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Valorant is set for inevitable success, but there's still room to improve


Expect it to be huge. Valorant, Riot Games’ tactical, abilities- and weapons-based shooter, is finally out in the wild, and it’s arrived off the back of a frankly massive “closed” beta. Some of those numbers, like the outrageous watch times and concurrent viewers on Twitch, are artificially inflated – namely by Riot’s “drops” system of handing out beta keys to random viewers of streams – but the player numbers aren’t. There’s good reason for it.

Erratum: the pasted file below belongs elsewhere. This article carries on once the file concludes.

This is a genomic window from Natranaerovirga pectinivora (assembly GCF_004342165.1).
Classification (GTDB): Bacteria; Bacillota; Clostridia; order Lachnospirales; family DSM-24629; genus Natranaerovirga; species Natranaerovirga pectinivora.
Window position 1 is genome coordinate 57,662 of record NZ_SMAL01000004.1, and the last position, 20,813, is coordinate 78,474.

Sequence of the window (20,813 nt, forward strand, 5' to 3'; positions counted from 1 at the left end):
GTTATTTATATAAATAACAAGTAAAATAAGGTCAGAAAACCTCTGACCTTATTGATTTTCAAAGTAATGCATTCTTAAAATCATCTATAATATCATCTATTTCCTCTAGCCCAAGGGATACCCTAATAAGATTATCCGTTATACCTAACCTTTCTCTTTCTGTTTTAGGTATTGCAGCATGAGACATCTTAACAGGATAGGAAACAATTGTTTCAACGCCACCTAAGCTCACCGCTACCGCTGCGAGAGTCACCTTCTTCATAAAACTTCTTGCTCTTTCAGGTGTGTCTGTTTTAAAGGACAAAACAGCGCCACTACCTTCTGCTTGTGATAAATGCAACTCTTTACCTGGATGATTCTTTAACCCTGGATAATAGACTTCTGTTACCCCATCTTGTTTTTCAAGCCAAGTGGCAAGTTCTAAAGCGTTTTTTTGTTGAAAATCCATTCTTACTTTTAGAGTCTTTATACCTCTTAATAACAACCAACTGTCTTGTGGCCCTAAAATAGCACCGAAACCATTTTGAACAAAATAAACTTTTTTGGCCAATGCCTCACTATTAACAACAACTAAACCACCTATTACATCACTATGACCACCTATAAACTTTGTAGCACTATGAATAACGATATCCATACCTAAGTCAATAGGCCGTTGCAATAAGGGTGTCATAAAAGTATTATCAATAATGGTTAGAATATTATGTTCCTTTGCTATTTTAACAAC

For starters, I’m not sure I’ve played a game that feels as ground-up optimised for its own purpose as Valorant. This is a game that makes its case through competency. It has the best servers (are we numb to the words “128-tick” yet?), the most optimal art style, an aggressive, proprietary anti-cheat system and a team behind it that feels frankly obsessed with proving its pedigree. It’s a statement, Riot Games standing up and saying “this is what we can do”.